I have agents that work for me, and they bring me opportunities. I look over each one from a basketball standpoint a financial standpoint and most importantly a lifestyle standpoint. Because I have a wife and son thatI provide for and I want them with me everywhere I go. So, I always look at jobs from those criteria and my wife has input in the final decision. Luckily my son is 2 at the moment, so school for him hasn’t become a factor yet. 

Is it always possible for your family to join you?

In the Dominican Republic it wasn’t possible, only for a quick visit. That was more my personal choice. But usually they are able to join me no problems. My son was actually born in Australia and my wife had a great experience with health care out there. 

Is it difficult to find your place within a team that is suitable for you?

No not at all, especially the older I get. I’ve played in so many different leagues and situations that it’s easy to adapt. Also my style of play has a lot to do with that, I can adapt myself as a player to what my teams need from me to win a championship. 

Have you find your place at Limoges?

In Limoges for me this year it’s a bit different and has taken longer than I would have hoped to adjust. But as of late I’m finding it more and more. Being named captain for me was a bit of a surprise and changed some things for me, also this is the first time in my career I signed a multi-year deal so I’m adjusting to this as well. But I’m happy with the success we’ve had so far as a club and look forward to the coming months.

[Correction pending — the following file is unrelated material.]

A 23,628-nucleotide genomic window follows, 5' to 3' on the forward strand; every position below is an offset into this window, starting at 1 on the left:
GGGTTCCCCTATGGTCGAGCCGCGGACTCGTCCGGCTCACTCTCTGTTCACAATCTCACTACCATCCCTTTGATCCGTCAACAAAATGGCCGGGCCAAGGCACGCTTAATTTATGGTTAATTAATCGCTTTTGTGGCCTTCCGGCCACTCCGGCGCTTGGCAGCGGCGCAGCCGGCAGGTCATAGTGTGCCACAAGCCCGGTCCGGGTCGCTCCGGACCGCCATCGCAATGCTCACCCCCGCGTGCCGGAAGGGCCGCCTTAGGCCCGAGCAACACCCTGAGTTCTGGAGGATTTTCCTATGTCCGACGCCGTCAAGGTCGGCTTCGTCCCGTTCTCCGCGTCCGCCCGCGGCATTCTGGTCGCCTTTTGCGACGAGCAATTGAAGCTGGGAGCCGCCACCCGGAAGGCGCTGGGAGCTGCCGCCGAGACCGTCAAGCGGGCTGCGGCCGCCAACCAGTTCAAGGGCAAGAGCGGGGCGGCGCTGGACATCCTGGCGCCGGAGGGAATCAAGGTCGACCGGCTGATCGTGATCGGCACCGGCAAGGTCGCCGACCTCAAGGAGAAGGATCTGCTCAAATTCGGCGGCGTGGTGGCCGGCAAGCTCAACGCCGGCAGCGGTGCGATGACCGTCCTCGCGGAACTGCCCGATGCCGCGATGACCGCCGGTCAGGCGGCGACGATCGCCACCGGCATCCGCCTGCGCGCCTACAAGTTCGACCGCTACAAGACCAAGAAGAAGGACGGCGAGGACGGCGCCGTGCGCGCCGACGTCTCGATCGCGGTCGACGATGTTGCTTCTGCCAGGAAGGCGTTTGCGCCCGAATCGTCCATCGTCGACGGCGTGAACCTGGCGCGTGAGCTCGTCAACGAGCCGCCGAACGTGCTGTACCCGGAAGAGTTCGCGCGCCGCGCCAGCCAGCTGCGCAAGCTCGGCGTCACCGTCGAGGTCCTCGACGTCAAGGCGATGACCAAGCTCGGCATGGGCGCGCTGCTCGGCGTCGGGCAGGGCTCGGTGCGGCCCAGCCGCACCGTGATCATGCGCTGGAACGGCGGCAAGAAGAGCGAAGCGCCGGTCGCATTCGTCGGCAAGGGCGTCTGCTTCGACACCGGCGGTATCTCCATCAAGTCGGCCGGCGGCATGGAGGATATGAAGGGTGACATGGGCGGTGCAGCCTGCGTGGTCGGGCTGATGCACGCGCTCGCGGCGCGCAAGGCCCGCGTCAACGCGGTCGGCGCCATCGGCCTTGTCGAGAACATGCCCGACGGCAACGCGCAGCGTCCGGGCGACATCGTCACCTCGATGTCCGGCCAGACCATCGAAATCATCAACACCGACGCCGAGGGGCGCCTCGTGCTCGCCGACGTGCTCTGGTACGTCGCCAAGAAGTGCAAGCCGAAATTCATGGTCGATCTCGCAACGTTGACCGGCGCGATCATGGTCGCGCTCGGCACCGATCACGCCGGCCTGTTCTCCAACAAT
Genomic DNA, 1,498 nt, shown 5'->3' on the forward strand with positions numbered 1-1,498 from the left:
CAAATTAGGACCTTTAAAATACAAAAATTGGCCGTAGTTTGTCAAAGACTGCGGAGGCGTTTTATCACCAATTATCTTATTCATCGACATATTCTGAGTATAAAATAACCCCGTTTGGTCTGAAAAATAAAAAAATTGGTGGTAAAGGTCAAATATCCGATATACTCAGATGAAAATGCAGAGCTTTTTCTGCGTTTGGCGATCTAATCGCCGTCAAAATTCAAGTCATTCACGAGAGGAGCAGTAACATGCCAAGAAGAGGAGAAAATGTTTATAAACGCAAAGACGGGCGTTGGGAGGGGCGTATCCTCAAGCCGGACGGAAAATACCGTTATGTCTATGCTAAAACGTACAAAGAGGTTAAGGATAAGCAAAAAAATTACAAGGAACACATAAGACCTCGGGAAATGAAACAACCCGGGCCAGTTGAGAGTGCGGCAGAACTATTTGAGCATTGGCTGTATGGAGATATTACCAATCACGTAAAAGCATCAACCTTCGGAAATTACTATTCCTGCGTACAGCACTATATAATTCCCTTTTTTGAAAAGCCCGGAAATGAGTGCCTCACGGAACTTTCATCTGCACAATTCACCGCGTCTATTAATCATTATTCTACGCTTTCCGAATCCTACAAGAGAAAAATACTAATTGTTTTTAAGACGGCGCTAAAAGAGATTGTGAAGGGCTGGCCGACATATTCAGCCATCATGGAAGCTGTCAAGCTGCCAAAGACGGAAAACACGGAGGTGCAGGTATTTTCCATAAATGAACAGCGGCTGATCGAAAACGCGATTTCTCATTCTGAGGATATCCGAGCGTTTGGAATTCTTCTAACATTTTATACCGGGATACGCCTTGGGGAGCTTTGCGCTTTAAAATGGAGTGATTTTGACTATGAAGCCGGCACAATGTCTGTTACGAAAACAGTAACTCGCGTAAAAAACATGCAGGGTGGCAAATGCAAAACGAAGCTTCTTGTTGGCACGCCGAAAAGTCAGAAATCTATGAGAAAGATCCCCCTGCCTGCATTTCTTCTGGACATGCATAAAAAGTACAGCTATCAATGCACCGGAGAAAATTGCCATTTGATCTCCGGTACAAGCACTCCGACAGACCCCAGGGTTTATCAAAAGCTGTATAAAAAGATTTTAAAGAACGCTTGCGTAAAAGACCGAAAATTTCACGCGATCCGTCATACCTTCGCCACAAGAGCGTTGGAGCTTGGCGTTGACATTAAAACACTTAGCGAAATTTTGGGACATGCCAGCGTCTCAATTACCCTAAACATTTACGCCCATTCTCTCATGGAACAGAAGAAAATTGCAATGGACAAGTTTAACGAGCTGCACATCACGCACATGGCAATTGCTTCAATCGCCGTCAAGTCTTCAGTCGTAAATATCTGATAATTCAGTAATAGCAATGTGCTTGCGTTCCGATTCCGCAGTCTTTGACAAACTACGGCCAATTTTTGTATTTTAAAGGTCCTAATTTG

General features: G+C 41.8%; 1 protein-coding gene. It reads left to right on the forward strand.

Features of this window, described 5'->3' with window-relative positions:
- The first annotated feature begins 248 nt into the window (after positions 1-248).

How is the level of the competition in France, compared to the other places you have played?

France is a very fast and athletic league and reminds me a lot of other places I’ve played which helps. I wasn’t too sure about making the change to European basketball, but coming into a fast high scoring league like France has eased the transition. Teams are very talented throughout the league; anybody can beat anybody on any given night. This doesn’t happen a lot, especially in a league with 18 teams. Usually there are a couple games you know on the schedule that will be easy, but not in France. 

Can you describe your playing style?

For me my playing style changes with the country and situation I’m in. But overall I would say I’m a guy who loves to win, I’m a tough, physical, leader who likes to take advantage of mismatches. I’m a guy who wins everywhere i go and will compete and work hard every time I’m in the gym. I’m a scorer who can play the 4 and 5 position and score in the low post or on the perimeter with drives and shooting.

What is the most important thing you can add to a team?

Championship mentality; Winning attitude, demeanor and work ethic

What are your expectations for this season?

I expect to win a championship, it’s unfortunate we weren’t given the opportunity to compete for the French Cup, but we still have the Leaders Cup, French League championship and Eurocup to compete for. 

You have already travelled a big part of the world. Do you have a place/country in mind that you would still like to play for?

Yes, I’ve traveled a lot in my career, but the last two places I would love to play are Italy and Spain for me those would be fun great experiences! They would complete my resume and career.